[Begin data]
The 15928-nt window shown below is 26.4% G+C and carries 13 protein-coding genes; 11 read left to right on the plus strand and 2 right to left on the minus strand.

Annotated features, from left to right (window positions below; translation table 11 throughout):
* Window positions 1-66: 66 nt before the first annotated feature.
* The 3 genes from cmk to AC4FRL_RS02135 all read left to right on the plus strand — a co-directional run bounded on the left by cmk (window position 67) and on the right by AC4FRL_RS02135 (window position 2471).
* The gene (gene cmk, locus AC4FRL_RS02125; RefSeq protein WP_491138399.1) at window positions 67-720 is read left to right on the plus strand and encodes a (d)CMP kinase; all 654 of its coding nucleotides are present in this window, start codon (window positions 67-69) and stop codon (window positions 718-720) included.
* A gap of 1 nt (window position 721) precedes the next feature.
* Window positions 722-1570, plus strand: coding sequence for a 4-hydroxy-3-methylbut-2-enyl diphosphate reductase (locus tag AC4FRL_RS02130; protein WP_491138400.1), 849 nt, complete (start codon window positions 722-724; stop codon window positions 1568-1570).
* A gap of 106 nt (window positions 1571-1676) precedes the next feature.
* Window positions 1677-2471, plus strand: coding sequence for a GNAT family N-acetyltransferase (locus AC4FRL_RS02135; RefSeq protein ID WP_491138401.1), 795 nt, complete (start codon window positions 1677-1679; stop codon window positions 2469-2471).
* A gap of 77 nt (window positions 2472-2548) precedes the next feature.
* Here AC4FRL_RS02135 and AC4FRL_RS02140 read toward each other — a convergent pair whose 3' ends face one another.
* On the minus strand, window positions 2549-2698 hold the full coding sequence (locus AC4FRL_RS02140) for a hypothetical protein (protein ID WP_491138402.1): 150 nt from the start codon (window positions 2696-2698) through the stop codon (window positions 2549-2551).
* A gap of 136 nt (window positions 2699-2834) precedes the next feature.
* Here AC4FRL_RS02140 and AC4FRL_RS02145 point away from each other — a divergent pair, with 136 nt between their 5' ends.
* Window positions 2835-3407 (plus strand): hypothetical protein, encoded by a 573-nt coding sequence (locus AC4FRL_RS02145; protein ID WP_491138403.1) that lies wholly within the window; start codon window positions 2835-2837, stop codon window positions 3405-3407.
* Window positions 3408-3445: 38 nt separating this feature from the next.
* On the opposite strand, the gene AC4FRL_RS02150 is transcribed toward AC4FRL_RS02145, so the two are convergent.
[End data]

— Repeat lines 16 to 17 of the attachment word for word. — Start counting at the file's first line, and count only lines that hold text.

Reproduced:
* Window positions 3408-3445: 38 nt separating this feature from the next.
* On the opposite strand, the gene AC4FRL_RS02150 is transcribed toward AC4FRL_RS02145, so the two are convergent.